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Thermodynamics of Melting in Colloids and Helium

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Brady, Robert M 


jats:titleAbstract</jats:title>jats:pEnhanced fluctuations pervade a phase near a transition point. This phenomenon was observed in recent simulations of polyhedral particles, where rod-shaped vacancy defects diffused through a solid phase carrying mass flow. The defects proliferated at the melting point, magnifying the mass flow to liquid proportions. Here, we show that the number of vacancies increases on heating or lowering the pressure, in accordance with Boltzmann statistics, but the Boltzmann equilibrium becomes unstable at a threshold number resulting in the first-order melting transition. The instability is driven by an increase in entropy if the defects repel, or by a reduction in enthalpy if they attract. A corresponding thermodynamic instability occurs in other melting transitions, including in argon, colloids, cryogenic helium and simulations of hard spheres. The statistics of the vacancies explains a long-standing anomaly in the heat capacity of solid helium-4, as well as recent measurements of thermally activated mass flow through solid helium-3. In liquid helium-4, the vacancies conform to Feynman’s atomistic and quantum descriptions of rotons and quantitatively account for associated neutron scattering measurements. Colloids, silicon and sodium also melt ‘re-entrantly’ on elevating the pressure, and we identify quantitative evidence that this transition involves the proliferation of interstitial defects.</jats:p>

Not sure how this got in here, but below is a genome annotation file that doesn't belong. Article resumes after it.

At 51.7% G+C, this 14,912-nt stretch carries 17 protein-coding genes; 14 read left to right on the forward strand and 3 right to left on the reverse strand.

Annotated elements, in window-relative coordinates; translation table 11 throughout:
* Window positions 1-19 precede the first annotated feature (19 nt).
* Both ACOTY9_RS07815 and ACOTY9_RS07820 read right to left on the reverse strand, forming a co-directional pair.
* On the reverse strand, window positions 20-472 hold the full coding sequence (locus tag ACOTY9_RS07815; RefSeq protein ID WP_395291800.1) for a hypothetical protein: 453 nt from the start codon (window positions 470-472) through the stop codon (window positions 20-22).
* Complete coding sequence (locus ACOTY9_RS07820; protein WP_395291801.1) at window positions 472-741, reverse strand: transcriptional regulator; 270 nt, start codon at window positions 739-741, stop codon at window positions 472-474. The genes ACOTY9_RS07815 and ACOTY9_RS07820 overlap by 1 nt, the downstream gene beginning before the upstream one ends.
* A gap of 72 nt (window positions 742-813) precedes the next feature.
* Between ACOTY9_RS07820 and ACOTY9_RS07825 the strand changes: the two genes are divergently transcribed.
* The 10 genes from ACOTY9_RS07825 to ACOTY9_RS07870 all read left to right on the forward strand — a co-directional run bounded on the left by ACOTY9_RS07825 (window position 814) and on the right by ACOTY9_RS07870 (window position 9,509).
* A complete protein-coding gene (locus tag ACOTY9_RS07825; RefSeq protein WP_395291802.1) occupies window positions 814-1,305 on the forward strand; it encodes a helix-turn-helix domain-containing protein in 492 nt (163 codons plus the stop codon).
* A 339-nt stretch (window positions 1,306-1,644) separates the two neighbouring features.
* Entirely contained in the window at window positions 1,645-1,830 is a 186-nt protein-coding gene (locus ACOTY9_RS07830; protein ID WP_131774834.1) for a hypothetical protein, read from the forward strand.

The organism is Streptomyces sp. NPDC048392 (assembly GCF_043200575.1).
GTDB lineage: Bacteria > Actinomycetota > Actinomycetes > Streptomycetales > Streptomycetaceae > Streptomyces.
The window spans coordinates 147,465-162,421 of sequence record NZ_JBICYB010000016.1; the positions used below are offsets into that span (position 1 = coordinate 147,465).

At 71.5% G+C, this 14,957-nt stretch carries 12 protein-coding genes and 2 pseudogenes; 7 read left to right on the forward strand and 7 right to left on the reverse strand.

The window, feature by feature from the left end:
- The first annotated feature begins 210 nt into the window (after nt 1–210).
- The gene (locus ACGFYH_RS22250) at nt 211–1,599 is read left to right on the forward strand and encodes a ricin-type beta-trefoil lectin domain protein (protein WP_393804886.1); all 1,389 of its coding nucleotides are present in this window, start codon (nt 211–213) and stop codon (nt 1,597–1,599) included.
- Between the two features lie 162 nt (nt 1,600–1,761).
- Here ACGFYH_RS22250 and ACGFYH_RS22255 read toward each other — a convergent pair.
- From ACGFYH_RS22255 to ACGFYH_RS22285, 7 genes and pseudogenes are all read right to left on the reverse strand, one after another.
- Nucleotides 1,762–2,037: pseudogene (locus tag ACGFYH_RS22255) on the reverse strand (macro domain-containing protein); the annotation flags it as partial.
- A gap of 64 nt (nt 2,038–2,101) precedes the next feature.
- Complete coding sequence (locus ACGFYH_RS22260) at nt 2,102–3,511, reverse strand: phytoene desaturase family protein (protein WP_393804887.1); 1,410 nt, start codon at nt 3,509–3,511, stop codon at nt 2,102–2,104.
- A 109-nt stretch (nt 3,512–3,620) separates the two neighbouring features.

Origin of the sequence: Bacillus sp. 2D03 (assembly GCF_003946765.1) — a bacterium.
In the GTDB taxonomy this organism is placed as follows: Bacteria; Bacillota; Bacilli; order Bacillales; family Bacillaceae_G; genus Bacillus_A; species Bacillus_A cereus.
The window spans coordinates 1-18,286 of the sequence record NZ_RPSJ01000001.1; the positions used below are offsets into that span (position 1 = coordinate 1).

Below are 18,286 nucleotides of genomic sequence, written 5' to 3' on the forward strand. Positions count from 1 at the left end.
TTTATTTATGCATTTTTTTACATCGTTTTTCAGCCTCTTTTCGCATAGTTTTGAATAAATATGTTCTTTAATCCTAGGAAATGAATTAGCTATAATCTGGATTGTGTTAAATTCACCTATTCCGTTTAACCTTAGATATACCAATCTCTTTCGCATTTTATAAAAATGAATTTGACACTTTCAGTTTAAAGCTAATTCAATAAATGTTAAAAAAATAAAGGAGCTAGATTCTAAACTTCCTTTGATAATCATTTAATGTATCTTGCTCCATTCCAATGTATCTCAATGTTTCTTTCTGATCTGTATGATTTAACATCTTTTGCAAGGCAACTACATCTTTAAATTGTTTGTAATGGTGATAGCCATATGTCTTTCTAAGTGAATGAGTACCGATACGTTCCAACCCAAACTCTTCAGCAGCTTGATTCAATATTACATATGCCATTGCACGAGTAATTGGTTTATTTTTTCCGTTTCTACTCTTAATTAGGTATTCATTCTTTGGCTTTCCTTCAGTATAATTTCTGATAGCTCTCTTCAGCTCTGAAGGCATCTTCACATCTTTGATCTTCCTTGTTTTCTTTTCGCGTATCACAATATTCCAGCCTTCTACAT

51 Physical Sciences, 5103 Classical Physics

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Journal of Low Temperature Physics

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Springer Science and Business Media LLC